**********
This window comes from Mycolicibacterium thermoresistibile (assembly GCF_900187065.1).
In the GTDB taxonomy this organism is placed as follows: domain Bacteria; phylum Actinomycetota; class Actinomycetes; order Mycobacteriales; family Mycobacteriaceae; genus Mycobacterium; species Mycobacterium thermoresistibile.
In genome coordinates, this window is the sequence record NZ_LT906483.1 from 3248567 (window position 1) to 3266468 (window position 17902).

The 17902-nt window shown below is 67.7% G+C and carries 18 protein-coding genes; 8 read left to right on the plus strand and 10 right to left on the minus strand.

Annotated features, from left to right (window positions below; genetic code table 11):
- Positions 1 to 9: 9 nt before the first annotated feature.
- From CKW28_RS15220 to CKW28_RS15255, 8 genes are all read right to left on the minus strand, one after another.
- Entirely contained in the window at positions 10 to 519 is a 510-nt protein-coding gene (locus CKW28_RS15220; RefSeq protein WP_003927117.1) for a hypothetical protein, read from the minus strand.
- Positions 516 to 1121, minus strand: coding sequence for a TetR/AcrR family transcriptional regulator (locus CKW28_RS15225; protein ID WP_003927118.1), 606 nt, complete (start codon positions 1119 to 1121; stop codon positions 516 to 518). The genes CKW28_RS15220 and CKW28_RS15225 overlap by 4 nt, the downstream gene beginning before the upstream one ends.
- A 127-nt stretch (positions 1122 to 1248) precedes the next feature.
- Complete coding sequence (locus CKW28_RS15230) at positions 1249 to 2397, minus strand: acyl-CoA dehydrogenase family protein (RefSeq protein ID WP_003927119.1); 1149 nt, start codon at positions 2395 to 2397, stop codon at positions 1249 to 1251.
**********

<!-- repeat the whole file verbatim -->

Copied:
This window comes from Mycolicibacterium thermoresistibile (assembly GCF_900187065.1).
In the GTDB taxonomy this organism is placed as follows: domain Bacteria; phylum Actinomycetota; class Actinomycetes; order Mycobacteriales; family Mycobacteriaceae; genus Mycobacterium; species Mycobacterium thermoresistibile.
In genome coordinates, this window is the sequence record NZ_LT906483.1 from 3248567 (window position 1) to 3266468 (window position 17902).

The 17902-nt window shown below is 67.7% G+C and carries 18 protein-coding genes; 8 read left to right on the plus strand and 10 right to left on the minus strand.

Annotated features, from left to right (window positions below; genetic code table 11):
- Positions 1 to 9: 9 nt before the first annotated feature.
- From CKW28_RS15220 to CKW28_RS15255, 8 genes are all read right to left on the minus strand, one after another.
- Entirely contained in the window at positions 10 to 519 is a 510-nt protein-coding gene (locus CKW28_RS15220; RefSeq protein WP_003927117.1) for a hypothetical protein, read from the minus strand.
- Positions 516 to 1121, minus strand: coding sequence for a TetR/AcrR family transcriptional regulator (locus CKW28_RS15225; protein ID WP_003927118.1), 606 nt, complete (start codon positions 1119 to 1121; stop codon positions 516 to 518). The genes CKW28_RS15220 and CKW28_RS15225 overlap by 4 nt, the downstream gene beginning before the upstream one ends.
- A 127-nt stretch (positions 1122 to 1248) precedes the next feature.
- Complete coding sequence (locus CKW28_RS15230) at positions 1249 to 2397, minus strand: acyl-CoA dehydrogenase family protein (RefSeq protein ID WP_003927119.1); 1149 nt, start codon at positions 2395 to 2397, stop codon at positions 1249 to 1251.